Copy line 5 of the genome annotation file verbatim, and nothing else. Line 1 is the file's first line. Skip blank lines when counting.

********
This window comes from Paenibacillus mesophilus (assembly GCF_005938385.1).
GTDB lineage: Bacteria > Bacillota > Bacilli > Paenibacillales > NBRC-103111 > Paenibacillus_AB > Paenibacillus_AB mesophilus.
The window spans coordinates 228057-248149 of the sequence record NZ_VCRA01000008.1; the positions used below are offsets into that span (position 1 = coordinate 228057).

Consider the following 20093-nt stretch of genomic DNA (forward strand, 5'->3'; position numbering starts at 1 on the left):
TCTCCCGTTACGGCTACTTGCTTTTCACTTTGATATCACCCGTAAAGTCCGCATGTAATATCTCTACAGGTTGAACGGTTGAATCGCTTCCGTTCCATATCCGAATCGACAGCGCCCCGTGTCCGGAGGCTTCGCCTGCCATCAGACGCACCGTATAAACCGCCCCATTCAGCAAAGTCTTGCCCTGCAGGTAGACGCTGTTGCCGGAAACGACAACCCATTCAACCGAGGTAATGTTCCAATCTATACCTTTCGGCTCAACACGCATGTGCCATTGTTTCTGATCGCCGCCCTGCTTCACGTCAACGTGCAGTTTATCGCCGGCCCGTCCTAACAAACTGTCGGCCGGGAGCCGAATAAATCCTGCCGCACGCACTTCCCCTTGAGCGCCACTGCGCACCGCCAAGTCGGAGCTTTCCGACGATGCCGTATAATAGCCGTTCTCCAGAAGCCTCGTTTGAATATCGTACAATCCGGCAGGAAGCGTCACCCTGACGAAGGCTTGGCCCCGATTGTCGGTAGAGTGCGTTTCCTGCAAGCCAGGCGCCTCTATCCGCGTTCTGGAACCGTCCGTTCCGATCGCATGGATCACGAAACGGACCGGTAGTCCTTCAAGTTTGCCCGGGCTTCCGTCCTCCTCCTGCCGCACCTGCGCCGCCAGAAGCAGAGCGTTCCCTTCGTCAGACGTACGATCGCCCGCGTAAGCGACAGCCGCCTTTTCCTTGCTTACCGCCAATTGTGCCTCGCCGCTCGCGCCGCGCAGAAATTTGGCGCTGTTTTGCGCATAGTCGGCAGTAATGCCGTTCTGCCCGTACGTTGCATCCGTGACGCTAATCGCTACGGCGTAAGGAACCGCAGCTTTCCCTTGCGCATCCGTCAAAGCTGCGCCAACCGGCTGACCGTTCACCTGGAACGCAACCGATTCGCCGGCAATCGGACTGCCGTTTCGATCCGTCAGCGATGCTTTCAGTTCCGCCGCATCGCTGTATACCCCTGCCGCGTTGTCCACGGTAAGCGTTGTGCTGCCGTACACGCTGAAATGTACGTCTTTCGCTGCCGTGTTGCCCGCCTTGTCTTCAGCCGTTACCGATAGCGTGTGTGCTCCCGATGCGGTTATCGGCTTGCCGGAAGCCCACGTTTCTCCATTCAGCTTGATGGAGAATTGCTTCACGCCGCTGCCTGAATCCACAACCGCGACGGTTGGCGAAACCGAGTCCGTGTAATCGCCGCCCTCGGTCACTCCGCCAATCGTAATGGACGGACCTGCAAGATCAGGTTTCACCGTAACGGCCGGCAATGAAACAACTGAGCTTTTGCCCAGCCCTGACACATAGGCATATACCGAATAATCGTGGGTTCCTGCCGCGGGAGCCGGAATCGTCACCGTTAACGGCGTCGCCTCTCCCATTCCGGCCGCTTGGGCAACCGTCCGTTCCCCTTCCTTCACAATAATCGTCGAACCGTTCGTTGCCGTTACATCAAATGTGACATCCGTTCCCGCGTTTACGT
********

TCTCCCGTTACGGCTACTTGCTTTTCACTTTGATATCACCCGTAAAGTCCGCATGTAATATCTCTACAGGTTGAACGGTTGAATCGCTTCCGTTCCATATCCGAATCGACAGCGCCCCGTGTCCGGAGGCTTCGCCTGCCATCAGACGCACCGTATAAACCGCCCCATTCAGCAAAGTCTTGCCCTGCAGGTAGACGCTGTTGCCGGAAACGACAACCCATTCAACCGAGGTAATGTTCCAATCTATACCTTTCGGCTCAACACGCATGTGCCATTGTTTCTGATCGCCGCCCTGCTTCACGTCAACGTGCAGTTTATCGCCGGCCCGTCCTAACAAACTGTCGGCCGGGAGCCGAATAAATCCTGCCGCACGCACTTCCCCTTGAGCGCCACTGCGCACCGCCAAGTCGGAGCTTTCCGACGATGCCGTATAATAGCCGTTCTCCAGAAGCCTCGTTTGAATATCGTACAATCCGGCAGGAAGCGTCACCCTGACGAAGGCTTGGCCCCGATTGTCGGTAGAGTGCGTTTCCTGCAAGCCAGGCGCCTCTATCCGCGTTCTGGAACCGTCCGTTCCGATCGCATGGATCACGAAACGGACCGGTAGTCCTTCAAGTTTGCCCGGGCTTCCGTCCTCCTCCTGCCGCACCTGCGCCGCCAGAAGCAGAGCGTTCCCTTCGTCAGACGTACGATCGCCCGCGTAAGCGACAGCCGCCTTTTCCTTGCTTACCGCCAATTGTGCCTCGCCGCTCGCGCCGCGCAGAAATTTGGCGCTGTTTTGCGCATAGTCGGCAGTAATGCCGTTCTGCCCGTACGTTGCATCCGTGACGCTAATCGCTACGGCGTAAGGAACCGCAGCTTTCCCTTGCGCATCCGTCAAAGCTGCGCCAACCGGCTGACCGTTCACCTGGAACGCAACCGATTCGCCGGCAATCGGACTGCCGTTTCGATCCGTCAGCGATGCTTTCAGTTCCGCCGCATCGCTGTATACCCCTGCCGCGTTGTCCACGGTAAGCGTTGTGCTGCCGTACACGCTGAAATGTACGTCTTTCGCTGCCGTGTTGCCCGCCTTGTCTTCAGCCGTTACCGATAGCGTGTGTGCTCCCGATGCGGTTATCGGCTTGCCGGAAGCCCACGTTTCTCCATTCAGCTTGATGGAGAATTGCTTCACGCCGCTGCCTGAATCCACAACCGCGACGGTTGGCGAAACCGAGTCCGTGTAATCGCCGCCCTCGGTCACTCCGCCAATCGTAATGGACGGACCTGCAAGATCAGGTTTCACCGTAACGGCCGGCAATGAAACAACTGAGCTTTTGCCCAGCCCTGACACATAGGCATATACCGAATAATCGTGGGTTCCTGCCGCGGGAGCCGGAATCGTCACCGTTAACGGCGTCGCCTCTCCCATTCCGGCCGCTTGGGCAACCGTCCGTTCCCCTTCCTTCACAATAATCGTCGAACCGTTCGTTGCCGTTACATCAAATGTGACATCCGTTCCCGCGTTTACGT